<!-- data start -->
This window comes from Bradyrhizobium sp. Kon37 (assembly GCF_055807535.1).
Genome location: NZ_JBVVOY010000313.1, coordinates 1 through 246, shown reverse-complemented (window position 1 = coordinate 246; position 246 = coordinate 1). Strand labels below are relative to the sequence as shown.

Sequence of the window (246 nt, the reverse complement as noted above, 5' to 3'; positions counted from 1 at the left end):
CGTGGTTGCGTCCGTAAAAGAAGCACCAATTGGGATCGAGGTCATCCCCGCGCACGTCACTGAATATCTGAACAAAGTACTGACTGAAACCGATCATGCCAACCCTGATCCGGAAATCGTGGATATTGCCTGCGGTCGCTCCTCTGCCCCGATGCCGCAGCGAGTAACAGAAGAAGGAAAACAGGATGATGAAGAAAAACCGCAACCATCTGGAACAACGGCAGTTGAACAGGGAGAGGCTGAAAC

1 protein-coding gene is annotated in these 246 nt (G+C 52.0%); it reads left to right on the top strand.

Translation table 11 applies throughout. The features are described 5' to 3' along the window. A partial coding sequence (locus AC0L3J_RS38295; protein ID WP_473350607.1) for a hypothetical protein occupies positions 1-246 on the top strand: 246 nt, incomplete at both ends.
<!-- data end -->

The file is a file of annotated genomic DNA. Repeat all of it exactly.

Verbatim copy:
This window comes from Bradyrhizobium sp. Kon37 (assembly GCF_055807535.1).
Genome location: NZ_JBVVOY010000313.1, coordinates 1 through 246, shown reverse-complemented (window position 1 = coordinate 246; position 246 = coordinate 1). Strand labels below are relative to the sequence as shown.

Sequence of the window (246 nt, the reverse complement as noted above, 5' to 3'; positions counted from 1 at the left end):
CGTGGTTGCGTCCGTAAAAGAAGCACCAATTGGGATCGAGGTCATCCCCGCGCACGTCACTGAATATCTGAACAAAGTACTGACTGAAACCGATCATGCCAACCCTGATCCGGAAATCGTGGATATTGCCTGCGGTCGCTCCTCTGCCCCGATGCCGCAGCGAGTAACAGAAGAAGGAAAACAGGATGATGAAGAAAAACCGCAACCATCTGGAACAACGGCAGTTGAACAGGGAGAGGCTGAAAC

1 protein-coding gene is annotated in these 246 nt (G+C 52.0%); it reads left to right on the top strand.

Translation table 11 applies throughout. The features are described 5' to 3' along the window. A partial coding sequence (locus AC0L3J_RS38295; protein ID WP_473350607.1) for a hypothetical protein occupies positions 1-246 on the top strand: 246 nt, incomplete at both ends.